You don’t need to sign the check or enter any other information.
How a Voided Check Works
A voided check has the word “void” written across the front. It’s typically written in large letters, so there’s no chance of it accidentally being used.
Voiding a check “disables” the check, so it can’t be used as a blank check. In other words, a thief who steals a voided check can’t make it out to himself, enter a large amount, and sign it.
Do I sign a Voided Check?
No, signing or writing anything on a voided check is unnecessary.
All you should see is your routing number, account number, check number, and the word ‘VOID,’ which you should have written on the front of the check.
When to use a voided check
You can use a voided check for several functions, including the following:
To establish a direct deposit
The most common use for a voided check is to establish a direct deposit. If you’re going to receive payments from an employer electronically, you can send them a voided check so they have all of your bank information.
To set up automatic electronic payments.
You can also use a voided check to set up automatic electronic payments, including ongoing expenses such as rent and bills.
To cover up a mistake.
If you add one too many ‘0s’ to your check, you can’t just correct it and hope it works out. You also can’t discard it because if someone gets hold of it, they could withdraw money from your account.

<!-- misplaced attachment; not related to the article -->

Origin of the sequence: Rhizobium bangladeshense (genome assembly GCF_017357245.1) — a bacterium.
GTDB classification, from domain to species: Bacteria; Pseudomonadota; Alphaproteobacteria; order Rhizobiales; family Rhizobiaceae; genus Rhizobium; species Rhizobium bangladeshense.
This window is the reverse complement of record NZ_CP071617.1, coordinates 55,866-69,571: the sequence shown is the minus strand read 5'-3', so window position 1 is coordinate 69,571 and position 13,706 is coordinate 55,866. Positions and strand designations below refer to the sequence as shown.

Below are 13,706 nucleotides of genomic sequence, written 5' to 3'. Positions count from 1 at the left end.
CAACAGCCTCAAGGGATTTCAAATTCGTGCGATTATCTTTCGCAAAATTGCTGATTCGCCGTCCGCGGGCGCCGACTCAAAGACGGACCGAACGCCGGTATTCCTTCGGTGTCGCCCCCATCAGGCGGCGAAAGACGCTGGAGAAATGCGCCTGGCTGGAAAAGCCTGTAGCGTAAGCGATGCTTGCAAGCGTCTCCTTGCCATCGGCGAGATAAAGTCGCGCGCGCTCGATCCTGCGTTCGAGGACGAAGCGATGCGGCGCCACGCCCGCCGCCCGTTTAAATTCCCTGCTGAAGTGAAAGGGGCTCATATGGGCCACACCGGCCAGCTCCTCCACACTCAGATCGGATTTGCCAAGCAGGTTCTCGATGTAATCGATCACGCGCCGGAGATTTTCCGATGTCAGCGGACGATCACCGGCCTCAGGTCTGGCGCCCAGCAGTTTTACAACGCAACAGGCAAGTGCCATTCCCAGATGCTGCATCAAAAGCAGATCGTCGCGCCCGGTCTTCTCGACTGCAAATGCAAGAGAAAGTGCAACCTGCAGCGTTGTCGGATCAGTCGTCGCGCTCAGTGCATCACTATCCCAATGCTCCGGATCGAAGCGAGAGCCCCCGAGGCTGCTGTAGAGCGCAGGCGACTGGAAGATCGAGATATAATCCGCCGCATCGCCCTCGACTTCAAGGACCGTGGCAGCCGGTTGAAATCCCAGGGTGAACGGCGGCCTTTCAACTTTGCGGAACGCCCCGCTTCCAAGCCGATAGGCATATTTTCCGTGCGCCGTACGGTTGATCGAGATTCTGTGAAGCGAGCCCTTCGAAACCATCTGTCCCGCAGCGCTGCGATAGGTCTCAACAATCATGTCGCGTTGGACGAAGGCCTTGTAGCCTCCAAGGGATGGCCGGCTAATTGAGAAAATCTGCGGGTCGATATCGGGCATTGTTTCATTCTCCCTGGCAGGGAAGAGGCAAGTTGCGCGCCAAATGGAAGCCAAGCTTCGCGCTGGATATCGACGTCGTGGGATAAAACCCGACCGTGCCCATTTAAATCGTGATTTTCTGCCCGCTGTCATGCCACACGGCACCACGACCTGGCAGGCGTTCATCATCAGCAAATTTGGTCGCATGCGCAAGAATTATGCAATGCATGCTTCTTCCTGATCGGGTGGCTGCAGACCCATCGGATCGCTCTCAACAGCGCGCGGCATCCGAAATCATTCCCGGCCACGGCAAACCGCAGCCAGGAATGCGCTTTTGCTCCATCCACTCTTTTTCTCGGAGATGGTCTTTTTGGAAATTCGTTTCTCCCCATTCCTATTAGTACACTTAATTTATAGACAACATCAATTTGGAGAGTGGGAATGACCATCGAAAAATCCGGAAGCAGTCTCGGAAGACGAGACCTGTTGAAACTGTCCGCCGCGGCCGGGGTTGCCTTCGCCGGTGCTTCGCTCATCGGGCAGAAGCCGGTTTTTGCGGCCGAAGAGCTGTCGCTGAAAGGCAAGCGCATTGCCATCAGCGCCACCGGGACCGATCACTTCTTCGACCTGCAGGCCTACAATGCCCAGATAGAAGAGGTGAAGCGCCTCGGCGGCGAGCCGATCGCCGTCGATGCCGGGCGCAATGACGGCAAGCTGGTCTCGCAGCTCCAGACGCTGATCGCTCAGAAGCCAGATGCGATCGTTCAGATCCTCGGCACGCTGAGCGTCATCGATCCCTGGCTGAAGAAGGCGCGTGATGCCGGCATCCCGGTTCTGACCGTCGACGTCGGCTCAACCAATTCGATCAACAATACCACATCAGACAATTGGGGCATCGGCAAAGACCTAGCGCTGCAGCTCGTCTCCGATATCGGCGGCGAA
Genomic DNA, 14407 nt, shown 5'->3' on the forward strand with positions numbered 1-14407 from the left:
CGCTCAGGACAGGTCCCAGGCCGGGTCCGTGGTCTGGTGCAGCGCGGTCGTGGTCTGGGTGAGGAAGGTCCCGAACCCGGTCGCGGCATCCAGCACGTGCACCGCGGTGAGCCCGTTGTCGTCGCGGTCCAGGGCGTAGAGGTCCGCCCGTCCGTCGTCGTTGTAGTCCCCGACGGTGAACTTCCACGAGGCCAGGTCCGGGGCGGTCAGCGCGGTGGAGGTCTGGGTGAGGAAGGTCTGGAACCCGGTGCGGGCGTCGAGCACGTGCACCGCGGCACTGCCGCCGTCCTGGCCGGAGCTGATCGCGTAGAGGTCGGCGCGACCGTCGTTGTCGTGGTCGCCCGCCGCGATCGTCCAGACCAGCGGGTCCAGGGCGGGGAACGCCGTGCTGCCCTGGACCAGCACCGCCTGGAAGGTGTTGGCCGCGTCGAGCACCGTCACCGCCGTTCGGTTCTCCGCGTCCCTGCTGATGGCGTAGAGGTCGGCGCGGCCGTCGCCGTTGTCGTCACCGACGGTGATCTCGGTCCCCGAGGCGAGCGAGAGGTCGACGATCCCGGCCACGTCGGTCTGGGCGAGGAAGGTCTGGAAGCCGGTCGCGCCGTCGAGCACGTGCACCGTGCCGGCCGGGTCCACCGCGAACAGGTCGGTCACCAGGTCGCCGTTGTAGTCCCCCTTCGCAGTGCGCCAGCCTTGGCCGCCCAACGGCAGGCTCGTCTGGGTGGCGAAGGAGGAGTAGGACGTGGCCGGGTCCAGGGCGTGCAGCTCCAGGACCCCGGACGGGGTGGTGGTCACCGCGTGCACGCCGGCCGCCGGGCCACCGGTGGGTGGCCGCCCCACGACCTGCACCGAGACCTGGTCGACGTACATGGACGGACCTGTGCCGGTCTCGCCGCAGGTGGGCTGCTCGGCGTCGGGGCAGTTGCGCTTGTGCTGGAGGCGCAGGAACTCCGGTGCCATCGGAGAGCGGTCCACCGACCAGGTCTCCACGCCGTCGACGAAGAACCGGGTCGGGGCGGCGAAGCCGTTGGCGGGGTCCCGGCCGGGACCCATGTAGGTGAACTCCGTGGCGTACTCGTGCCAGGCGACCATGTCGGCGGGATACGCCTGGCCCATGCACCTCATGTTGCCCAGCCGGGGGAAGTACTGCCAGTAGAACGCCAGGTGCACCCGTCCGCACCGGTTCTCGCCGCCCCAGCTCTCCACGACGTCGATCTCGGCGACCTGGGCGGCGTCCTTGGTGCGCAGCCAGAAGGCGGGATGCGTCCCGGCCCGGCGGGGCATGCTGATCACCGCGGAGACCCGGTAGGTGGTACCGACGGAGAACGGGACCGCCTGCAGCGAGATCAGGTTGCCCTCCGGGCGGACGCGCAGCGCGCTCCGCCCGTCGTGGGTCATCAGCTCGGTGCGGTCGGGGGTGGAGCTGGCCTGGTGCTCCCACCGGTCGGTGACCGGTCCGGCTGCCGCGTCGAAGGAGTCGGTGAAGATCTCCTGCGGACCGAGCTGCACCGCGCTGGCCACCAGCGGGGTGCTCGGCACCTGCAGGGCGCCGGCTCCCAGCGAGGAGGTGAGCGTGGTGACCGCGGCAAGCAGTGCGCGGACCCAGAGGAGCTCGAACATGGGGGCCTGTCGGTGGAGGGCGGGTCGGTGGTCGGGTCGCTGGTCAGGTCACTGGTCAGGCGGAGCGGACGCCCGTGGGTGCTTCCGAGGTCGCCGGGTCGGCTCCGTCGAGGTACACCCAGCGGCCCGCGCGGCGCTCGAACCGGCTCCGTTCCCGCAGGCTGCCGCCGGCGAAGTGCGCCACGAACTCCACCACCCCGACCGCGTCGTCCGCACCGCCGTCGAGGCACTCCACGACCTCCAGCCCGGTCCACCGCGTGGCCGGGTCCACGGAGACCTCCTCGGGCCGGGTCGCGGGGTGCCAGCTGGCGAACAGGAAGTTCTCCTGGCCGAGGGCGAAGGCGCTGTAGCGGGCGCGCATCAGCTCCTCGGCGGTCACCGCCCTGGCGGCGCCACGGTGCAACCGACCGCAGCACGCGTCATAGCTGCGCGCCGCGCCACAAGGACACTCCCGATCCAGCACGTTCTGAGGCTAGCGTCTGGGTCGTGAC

The only way to give yourself peace of mind is to void the check and throw it out or shred it.
Requirements for a Voided Check
The word “void” should be written across a voided check. When you give the recipient a voided check, they copy your banking information and enter it into their systems. They should then shred the check so that no one else can access the information.
Alternatives to a Voided Check
A check (or an image of one) might not be the only way to set up electronic payments. Presumably, companies ask for a printed document because:
- It reduces the chances of error
- It reduces the chances of fraud
Because consumers frequently provide their routing and account numbers online without issue, voided checks are used less frequently. Online banks, for example, allow you to link external accounts by manually entering the information. Billers like utility companies accept e-check payments when customers enter their checking account information. Some businesses even accept phone payments, allowing customers to provide information orally.
If you don’t have a check to void in your possession, there are several other options:
- Ask your bank for a counter-check printed on demand by a branch. Banks typically charge a small fee for counter-checks.
- See whether a preprinted deposit slip for a checking or savings account is acceptable.
- Find out whether a letter from your bank is acceptable.